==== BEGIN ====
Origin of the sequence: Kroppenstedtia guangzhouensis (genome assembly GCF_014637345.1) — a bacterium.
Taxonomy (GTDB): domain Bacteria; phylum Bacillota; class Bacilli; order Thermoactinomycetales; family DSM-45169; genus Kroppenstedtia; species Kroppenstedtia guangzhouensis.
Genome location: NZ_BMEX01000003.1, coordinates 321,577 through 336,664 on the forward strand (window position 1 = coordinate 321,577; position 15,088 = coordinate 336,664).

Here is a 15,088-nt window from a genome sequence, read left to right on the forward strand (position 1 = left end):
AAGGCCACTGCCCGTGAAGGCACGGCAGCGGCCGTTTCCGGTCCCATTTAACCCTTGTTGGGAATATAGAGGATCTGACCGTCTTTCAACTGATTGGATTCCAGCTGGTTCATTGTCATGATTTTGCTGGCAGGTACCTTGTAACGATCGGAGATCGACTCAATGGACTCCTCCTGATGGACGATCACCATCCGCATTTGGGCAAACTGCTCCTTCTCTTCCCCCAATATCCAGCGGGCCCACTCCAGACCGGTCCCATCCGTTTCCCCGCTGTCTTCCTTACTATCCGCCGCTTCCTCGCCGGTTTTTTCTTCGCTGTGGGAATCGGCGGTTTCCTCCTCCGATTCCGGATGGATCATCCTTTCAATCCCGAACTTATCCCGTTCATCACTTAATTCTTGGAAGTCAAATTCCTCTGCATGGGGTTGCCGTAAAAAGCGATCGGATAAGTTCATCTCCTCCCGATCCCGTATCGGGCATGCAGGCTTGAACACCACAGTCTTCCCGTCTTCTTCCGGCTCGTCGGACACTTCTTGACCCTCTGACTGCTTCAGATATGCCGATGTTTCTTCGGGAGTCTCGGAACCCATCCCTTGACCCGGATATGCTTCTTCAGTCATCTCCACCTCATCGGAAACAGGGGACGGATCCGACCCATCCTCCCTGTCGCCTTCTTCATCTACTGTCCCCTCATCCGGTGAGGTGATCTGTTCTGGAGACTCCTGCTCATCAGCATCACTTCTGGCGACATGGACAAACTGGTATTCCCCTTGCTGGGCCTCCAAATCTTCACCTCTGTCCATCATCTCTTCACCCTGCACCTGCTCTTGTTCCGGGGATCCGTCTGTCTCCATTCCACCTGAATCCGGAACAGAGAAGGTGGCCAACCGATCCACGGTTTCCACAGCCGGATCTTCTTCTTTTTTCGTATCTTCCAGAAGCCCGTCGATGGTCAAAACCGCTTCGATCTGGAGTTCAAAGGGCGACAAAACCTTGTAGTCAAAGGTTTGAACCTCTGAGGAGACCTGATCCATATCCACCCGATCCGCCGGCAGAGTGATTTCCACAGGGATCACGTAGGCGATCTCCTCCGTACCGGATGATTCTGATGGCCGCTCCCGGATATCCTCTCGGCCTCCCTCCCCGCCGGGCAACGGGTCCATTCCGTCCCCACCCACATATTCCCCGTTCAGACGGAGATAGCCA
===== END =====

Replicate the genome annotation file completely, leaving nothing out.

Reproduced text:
Origin of the sequence: Kroppenstedtia guangzhouensis (genome assembly GCF_014637345.1) — a bacterium.
Taxonomy (GTDB): domain Bacteria; phylum Bacillota; class Bacilli; order Thermoactinomycetales; family DSM-45169; genus Kroppenstedtia; species Kroppenstedtia guangzhouensis.
Genome location: NZ_BMEX01000003.1, coordinates 321,577 through 336,664 on the forward strand (window position 1 = coordinate 321,577; position 15,088 = coordinate 336,664).

Here is a 15,088-nt window from a genome sequence, read left to right on the forward strand (position 1 = left end):
AAGGCCACTGCCCGTGAAGGCACGGCAGCGGCCGTTTCCGGTCCCATTTAACCCTTGTTGGGAATATAGAGGATCTGACCGTCTTTCAACTGATTGGATTCCAGCTGGTTCATTGTCATGATTTTGCTGGCAGGTACCTTGTAACGATCGGAGATCGACTCAATGGACTCCTCCTGATGGACGATCACCATCCGCATTTGGGCAAACTGCTCCTTCTCTTCCCCCAATATCCAGCGGGCCCACTCCAGACCGGTCCCATCCGTTTCCCCGCTGTCTTCCTTACTATCCGCCGCTTCCTCGCCGGTTTTTTCTTCGCTGTGGGAATCGGCGGTTTCCTCCTCCGATTCCGGATGGATCATCCTTTCAATCCCGAACTTATCCCGTTCATCACTTAATTCTTGGAAGTCAAATTCCTCTGCATGGGGTTGCCGTAAAAAGCGATCGGATAAGTTCATCTCCTCCCGATCCCGTATCGGGCATGCAGGCTTGAACACCACAGTCTTCCCGTCTTCTTCCGGCTCGTCGGACACTTCTTGACCCTCTGACTGCTTCAGATATGCCGATGTTTCTTCGGGAGTCTCGGAACCCATCCCTTGACCCGGATATGCTTCTTCAGTCATCTCCACCTCATCGGAAACAGGGGACGGATCCGACCCATCCTCCCTGTCGCCTTCTTCATCTACTGTCCCCTCATCCGGTGAGGTGATCTGTTCTGGAGACTCCTGCTCATCAGCATCACTTCTGGCGACATGGACAAACTGGTATTCCCCTTGCTGGGCCTCCAAATCTTCACCTCTGTCCATCATCTCTTCACCCTGCACCTGCTCTTGTTCCGGGGATCCGTCTGTCTCCATTCCACCTGAATCCGGAACAGAGAAGGTGGCCAACCGATCCACGGTTTCCACAGCCGGATCTTCTTCTTTTTTCGTATCTTCCAGAAGCCCGTCGATGGTCAAAACCGCTTCGATCTGGAGTTCAAAGGGCGACAAAACCTTGTAGTCAAAGGTTTGAACCTCTGAGGAGACCTGATCCATATCCACCCGATCCGCCGGCAGAGTGATTTCCACAGGGATCACGTAGGCGATCTCCTCCGTACCGGATGATTCTGATGGCCGCTCCCGGATATCCTCTCGGCCTCCCTCCCCGCCGGGCAACGGGTCCATTCCGTCCCCACCCACATATTCCCCGTTCAGACGGAGATAGCCA